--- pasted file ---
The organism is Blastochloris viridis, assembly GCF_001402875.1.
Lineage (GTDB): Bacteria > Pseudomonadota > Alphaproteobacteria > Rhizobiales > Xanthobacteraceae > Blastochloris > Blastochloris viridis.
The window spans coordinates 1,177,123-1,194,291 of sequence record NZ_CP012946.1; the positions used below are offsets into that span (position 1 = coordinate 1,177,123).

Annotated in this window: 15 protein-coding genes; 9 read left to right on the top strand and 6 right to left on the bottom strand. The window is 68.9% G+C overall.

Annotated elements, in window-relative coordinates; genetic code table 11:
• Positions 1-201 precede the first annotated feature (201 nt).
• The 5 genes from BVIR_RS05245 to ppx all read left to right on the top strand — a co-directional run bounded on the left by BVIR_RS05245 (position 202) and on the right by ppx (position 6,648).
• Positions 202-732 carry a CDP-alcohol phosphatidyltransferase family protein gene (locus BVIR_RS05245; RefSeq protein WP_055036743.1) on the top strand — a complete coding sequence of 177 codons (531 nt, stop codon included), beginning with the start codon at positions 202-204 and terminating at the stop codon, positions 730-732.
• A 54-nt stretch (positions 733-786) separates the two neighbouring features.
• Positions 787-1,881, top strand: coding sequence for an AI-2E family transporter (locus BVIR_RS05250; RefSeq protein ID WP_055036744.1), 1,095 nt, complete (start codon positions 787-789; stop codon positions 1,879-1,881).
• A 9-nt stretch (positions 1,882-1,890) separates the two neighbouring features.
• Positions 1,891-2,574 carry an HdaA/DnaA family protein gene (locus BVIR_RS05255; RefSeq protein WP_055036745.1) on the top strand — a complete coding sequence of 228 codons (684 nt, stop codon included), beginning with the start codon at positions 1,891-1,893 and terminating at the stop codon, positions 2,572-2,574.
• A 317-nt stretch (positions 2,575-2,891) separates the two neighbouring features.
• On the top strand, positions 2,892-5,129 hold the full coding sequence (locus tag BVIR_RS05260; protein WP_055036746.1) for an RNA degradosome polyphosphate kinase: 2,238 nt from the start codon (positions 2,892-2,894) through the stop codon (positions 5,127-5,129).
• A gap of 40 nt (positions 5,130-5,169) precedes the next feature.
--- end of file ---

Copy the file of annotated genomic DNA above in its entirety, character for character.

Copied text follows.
The organism is Blastochloris viridis, assembly GCF_001402875.1.
Lineage (GTDB): Bacteria > Pseudomonadota > Alphaproteobacteria > Rhizobiales > Xanthobacteraceae > Blastochloris > Blastochloris viridis.
The window spans coordinates 1,177,123-1,194,291 of sequence record NZ_CP012946.1; the positions used below are offsets into that span (position 1 = coordinate 1,177,123).

Annotated in this window: 15 protein-coding genes; 9 read left to right on the top strand and 6 right to left on the bottom strand. The window is 68.9% G+C overall.

Annotated elements, in window-relative coordinates; genetic code table 11:
• Positions 1-201 precede the first annotated feature (201 nt).
• The 5 genes from BVIR_RS05245 to ppx all read left to right on the top strand — a co-directional run bounded on the left by BVIR_RS05245 (position 202) and on the right by ppx (position 6,648).
• Positions 202-732 carry a CDP-alcohol phosphatidyltransferase family protein gene (locus BVIR_RS05245; RefSeq protein WP_055036743.1) on the top strand — a complete coding sequence of 177 codons (531 nt, stop codon included), beginning with the start codon at positions 202-204 and terminating at the stop codon, positions 730-732.
• A 54-nt stretch (positions 733-786) separates the two neighbouring features.
• Positions 787-1,881, top strand: coding sequence for an AI-2E family transporter (locus BVIR_RS05250; RefSeq protein ID WP_055036744.1), 1,095 nt, complete (start codon positions 787-789; stop codon positions 1,879-1,881).
• A 9-nt stretch (positions 1,882-1,890) separates the two neighbouring features.
• Positions 1,891-2,574 carry an HdaA/DnaA family protein gene (locus BVIR_RS05255; RefSeq protein WP_055036745.1) on the top strand — a complete coding sequence of 228 codons (684 nt, stop codon included), beginning with the start codon at positions 1,891-1,893 and terminating at the stop codon, positions 2,572-2,574.
• A 317-nt stretch (positions 2,575-2,891) separates the two neighbouring features.
• On the top strand, positions 2,892-5,129 hold the full coding sequence (locus tag BVIR_RS05260; protein WP_055036746.1) for an RNA degradosome polyphosphate kinase: 2,238 nt from the start codon (positions 2,892-2,894) through the stop codon (positions 5,127-5,129).
• A gap of 40 nt (positions 5,130-5,169) precedes the next feature.